• Those who paid the right of visits of the two mountains around Machu Picchu must present themselves either at 8h or at 10h otherwise they will be refused the entry. That represents in theory 1200 people having to be on the place before 11 am, on the 5000 people authorized on the whole site per day, that is to say almost one person out of four.

So, if you can, visit in the late afternoon.

Anyway, there are 2 tickets corresponding to 2 schedules now, for the same price (you have to choose at the time of purchase) :

  • 1st turno : from 6:30 am to noon
  • 2do turno : from noon to 5:30 pm

As you can see on the official ticket sales website, visited on July 16th

There are no more morning tickets until July 21st.

While there are many more tickets left for the afternoon:

At 4pm, you can guess it on this picture, there is almost nobody on the site:

4. Some tickets must be purchased before the visit

  • the ticket for Machu Picchu, on sale online or on the spot in Cusco and Aguas Calientes, to be bought obligatorily before the visit (2-3 days in advance).
  • moreover, if you visit the Machu Picchu mountain or Huaynapicchu(which are within the Machu Picchu site), but the number of entrance is even more limited, and these sites are only limited in the morning. Remember to buy well in advance (2-3 months in advance for Huaynapicchu, 1 week in advance for Montana Machu Picchu )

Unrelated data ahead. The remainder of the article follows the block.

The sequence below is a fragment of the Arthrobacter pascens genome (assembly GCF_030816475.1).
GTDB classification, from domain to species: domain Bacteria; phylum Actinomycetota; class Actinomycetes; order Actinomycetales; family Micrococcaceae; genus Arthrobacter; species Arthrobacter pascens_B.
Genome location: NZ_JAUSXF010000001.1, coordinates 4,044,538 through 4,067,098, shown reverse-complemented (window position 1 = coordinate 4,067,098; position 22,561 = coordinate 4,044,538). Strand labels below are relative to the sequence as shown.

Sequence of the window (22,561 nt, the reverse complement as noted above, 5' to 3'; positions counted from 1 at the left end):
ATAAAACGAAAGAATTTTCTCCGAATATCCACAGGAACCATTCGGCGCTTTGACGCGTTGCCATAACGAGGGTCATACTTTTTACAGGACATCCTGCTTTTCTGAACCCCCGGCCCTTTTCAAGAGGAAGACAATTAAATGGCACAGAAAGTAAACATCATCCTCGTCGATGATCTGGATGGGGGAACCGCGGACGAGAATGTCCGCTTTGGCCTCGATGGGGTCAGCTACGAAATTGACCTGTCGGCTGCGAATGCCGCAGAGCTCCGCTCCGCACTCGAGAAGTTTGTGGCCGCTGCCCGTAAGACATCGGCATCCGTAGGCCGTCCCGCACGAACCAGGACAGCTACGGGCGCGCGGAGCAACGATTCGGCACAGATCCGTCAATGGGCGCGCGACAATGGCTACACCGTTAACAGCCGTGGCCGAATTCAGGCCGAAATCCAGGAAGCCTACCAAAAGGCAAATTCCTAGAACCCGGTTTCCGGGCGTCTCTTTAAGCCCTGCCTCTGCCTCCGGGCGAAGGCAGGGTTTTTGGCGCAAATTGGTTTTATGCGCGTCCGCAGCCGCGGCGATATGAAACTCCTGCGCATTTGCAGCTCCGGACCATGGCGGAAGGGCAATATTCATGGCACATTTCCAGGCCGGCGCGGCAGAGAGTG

• the bus ticket from Aguas Calientes to the ruins of Machu Picchu, to be bought preferably the day before, otherwise you will have to go through the long queue twice: one to buy the tickets, the other one to get on the bus

Attention, for the purchase and use of these tickets, you will always be asked to show your passport. Don’t forget to take it with you at all times, otherwise you may have unpleasant surprises.

5. You can go out and re-enter 3 times in the same day with the same ticket

This is because the washrooms are located off-site, and in theory you aren’t allowed to bring food/drinks inside the site.

From now on, you can only visit the site once.

There is a kind of path to follow. If you come across the “one-way path” (it will be specified on the signs), you will not be allowed to turn back. This path will lead you straight to the exit and you risk losing an entrance.